Celebrating creativity, connection, and community
July 11, 2010
July arrives, and the sun shines brightly. This is a big day. It's the last round of The World Cup. Spain and the Netherlands are facing off as we set up.
Naomi brings over the new sign and hangs it on the shopping cart. The sign says, "Celebrate Community. Have a Cuppa Tea."
A man sporting a marvelous grey-white mustache arrives with his small doggy held in one hand. We offer him tea. He offers it to her. She likes it. I ask her name. He tells us, "her name is Sophie. Can you guess my name?" "Give us a hint." He smiles,"There are only 26 letters in the alphabet." "What letter does it start with?" He replies, "F." I guess, "Frank?" He smiles again, pauses, then laughs loudly, "wrong!" and off they go.
Some prefer it straight up, some on the rocks, and some with a splash of honey.
A group of students from Italy arrives on the scene. Soon after, more Italians join. They're on holiday from Bari. "Where's that?" I ask Roberto after we introduce ourselves. He says, "Southeast Italy." I ask, "how do you offer a toast?" Someone calls out as more folks arrive, "Salute!" And we do.
Ruth Klein, who joined us last month, is back. She sets up her pin-on "mindful buttons" display nearby. She relates her experience of speaking with a man about hydro-fracking, the controversial method of drilling for natural gas. This is a subject she brought to everyone's attention at last month's party.
She says that the man appeared irritated and what she describes as "reactive," asking, "What's the alternative?" Ruth notes, "in that moment, I was present. The first thing that came to me when I heard his question was, [which she said], 'To water? I don't think there is one.' " After the man had continued on his way, someone nearby said to Ruth, "I think he meant, what's the alternative to drilling for natural gas?" As Ruth shares, "I didn't say it with antagonism. It was just what came to me." She adds, "he left angry, anyway." Her story leaves me feeling torn, wondering how to connect with authenticity and shared understanding. It brings up newfound appreciation for an event I attended earlier this week called, The Empathy Cafe, offered by the NY Center for Non-Violent Communication.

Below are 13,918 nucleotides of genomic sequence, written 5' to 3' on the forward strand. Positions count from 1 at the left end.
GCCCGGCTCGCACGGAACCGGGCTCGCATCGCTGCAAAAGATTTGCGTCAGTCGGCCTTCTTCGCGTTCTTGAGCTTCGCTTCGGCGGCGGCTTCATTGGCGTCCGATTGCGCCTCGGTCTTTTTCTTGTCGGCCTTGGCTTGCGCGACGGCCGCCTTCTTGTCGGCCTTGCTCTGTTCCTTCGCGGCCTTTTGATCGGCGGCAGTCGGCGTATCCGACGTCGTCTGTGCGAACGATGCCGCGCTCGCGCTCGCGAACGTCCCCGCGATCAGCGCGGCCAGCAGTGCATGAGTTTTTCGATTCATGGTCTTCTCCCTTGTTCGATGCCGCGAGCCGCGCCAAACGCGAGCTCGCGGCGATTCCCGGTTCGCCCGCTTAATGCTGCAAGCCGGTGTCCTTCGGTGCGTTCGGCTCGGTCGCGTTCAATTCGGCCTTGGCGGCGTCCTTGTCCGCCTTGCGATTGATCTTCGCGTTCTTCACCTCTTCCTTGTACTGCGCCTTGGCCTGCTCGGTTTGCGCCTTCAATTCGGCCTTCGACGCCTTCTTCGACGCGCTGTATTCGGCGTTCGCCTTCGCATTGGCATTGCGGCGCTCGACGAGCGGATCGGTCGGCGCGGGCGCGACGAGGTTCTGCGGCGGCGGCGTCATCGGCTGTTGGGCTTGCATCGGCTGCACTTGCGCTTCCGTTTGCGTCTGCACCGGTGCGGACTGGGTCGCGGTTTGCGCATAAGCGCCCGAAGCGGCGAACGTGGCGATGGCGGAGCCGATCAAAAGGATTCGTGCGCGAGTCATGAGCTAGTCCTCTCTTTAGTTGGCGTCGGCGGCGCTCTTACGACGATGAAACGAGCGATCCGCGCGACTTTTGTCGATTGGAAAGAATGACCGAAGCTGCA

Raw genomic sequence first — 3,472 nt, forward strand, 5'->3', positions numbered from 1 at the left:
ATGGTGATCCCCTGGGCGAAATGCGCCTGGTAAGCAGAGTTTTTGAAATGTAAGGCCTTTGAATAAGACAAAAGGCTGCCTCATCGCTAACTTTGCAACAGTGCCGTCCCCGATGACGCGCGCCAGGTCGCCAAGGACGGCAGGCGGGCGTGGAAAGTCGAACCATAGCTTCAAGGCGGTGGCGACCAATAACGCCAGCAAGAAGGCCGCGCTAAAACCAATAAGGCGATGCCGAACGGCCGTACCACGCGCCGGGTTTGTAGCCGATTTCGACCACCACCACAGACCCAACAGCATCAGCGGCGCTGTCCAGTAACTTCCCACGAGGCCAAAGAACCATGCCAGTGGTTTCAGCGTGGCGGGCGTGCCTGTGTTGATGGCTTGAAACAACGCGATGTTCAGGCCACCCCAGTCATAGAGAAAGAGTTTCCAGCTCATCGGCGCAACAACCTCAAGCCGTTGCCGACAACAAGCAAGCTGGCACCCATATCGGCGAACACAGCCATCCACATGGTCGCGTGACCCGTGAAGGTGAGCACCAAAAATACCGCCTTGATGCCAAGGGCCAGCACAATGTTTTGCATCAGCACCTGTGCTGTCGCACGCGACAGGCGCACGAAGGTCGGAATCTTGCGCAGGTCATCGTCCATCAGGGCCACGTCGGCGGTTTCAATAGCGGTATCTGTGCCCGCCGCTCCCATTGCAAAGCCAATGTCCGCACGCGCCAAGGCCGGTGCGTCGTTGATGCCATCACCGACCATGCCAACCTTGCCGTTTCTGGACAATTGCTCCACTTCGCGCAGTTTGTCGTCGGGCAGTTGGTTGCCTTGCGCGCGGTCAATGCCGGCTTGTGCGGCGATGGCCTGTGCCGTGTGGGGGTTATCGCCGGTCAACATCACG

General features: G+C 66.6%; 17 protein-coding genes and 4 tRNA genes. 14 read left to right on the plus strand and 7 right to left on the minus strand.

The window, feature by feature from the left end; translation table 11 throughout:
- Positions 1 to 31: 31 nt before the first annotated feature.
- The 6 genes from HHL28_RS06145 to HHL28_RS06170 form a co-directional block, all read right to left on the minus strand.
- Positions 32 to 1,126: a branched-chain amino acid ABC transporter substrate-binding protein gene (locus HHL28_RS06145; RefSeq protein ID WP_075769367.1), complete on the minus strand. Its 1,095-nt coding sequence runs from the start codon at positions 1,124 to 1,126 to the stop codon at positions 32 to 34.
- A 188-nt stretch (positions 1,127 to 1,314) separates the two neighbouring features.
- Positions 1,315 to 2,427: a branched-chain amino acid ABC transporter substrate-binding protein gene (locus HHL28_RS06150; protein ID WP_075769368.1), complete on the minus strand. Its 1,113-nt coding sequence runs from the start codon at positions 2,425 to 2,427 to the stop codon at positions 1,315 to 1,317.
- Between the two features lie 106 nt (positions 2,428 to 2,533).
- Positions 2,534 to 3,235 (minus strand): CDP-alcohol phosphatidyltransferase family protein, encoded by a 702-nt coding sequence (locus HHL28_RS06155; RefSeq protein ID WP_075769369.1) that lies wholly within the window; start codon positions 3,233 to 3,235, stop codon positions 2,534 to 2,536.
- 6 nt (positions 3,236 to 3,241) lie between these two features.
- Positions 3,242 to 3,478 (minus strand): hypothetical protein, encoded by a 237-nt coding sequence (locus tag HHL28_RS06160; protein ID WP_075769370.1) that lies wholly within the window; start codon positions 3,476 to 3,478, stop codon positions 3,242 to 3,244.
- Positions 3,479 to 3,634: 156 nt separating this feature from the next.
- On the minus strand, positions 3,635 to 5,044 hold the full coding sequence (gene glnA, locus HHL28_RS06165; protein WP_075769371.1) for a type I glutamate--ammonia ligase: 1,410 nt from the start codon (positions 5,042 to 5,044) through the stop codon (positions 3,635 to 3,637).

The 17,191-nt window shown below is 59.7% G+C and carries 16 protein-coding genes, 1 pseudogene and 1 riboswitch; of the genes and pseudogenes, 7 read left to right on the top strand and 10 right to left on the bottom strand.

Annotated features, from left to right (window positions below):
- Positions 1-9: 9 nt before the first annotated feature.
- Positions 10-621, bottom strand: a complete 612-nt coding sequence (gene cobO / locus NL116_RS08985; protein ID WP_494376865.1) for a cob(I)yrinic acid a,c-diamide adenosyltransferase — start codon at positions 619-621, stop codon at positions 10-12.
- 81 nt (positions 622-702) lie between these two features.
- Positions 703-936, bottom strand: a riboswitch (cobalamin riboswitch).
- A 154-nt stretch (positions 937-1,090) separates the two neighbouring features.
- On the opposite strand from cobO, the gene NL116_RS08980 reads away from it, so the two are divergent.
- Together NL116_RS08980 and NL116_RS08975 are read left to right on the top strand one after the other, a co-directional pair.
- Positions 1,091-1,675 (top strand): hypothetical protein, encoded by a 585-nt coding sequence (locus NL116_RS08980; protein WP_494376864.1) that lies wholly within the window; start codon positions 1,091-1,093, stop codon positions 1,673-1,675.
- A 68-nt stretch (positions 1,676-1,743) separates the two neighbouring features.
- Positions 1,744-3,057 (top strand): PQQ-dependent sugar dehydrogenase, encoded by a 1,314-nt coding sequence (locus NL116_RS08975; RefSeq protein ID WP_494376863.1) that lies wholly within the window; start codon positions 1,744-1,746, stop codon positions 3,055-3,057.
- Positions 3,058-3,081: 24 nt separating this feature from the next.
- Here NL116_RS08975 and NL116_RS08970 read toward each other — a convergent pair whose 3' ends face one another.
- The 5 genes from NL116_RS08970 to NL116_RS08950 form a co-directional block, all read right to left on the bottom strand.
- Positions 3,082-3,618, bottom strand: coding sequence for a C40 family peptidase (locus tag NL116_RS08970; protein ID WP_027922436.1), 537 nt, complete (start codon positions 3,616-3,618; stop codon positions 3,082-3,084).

Just then, a fellow named Dhamani, sporting a wild assortment of accutrements and wearing a T-shirt, which reads, "Love Yourself, End the Violence" joins us. Naomi offers him tea. He accepts and offers her a small flask of scented oil, which he prepared. He tells us he's from "Bed-Sty" (Bedford-Stuyvesant) in Brooklyn and adds with an outstretched hand, "represent!"
The neighborhood name originates in the 1600's from the Village of Bedford, which expanded to include Stuyvesant Heights. Peter Stuyvesant was the last governor of the northeastern colony, "New Netherland." The community of Bedford contained one of the oldest free black communities in the U.S.
Dhamani tells us about his "GP, my grandpa." We listen attentively. "You know the Voting Rights Act of '65? My GP was one of the people responsible for that. He got Shirley Chisholm elected." That historic moment in 1968 was when she became the first black woman ever elected to Congress. He pauses with a slight hint of tears in his eyes. I lift my tea cup. He lifts his. Those nearby join in. "Honor," he says. We echo, "Honor" in this heartfelt tea toast.
As we're toasting, a man approaches wearing a T-shirt that honors two Italian immigrants from the 1920's, Sacco and Vanzetti, whose controversial conviction and subsequent execution sparked much debate about justice. He lifts his glass. "Free Sacco and Vanzetti!" We reply, "Salute!"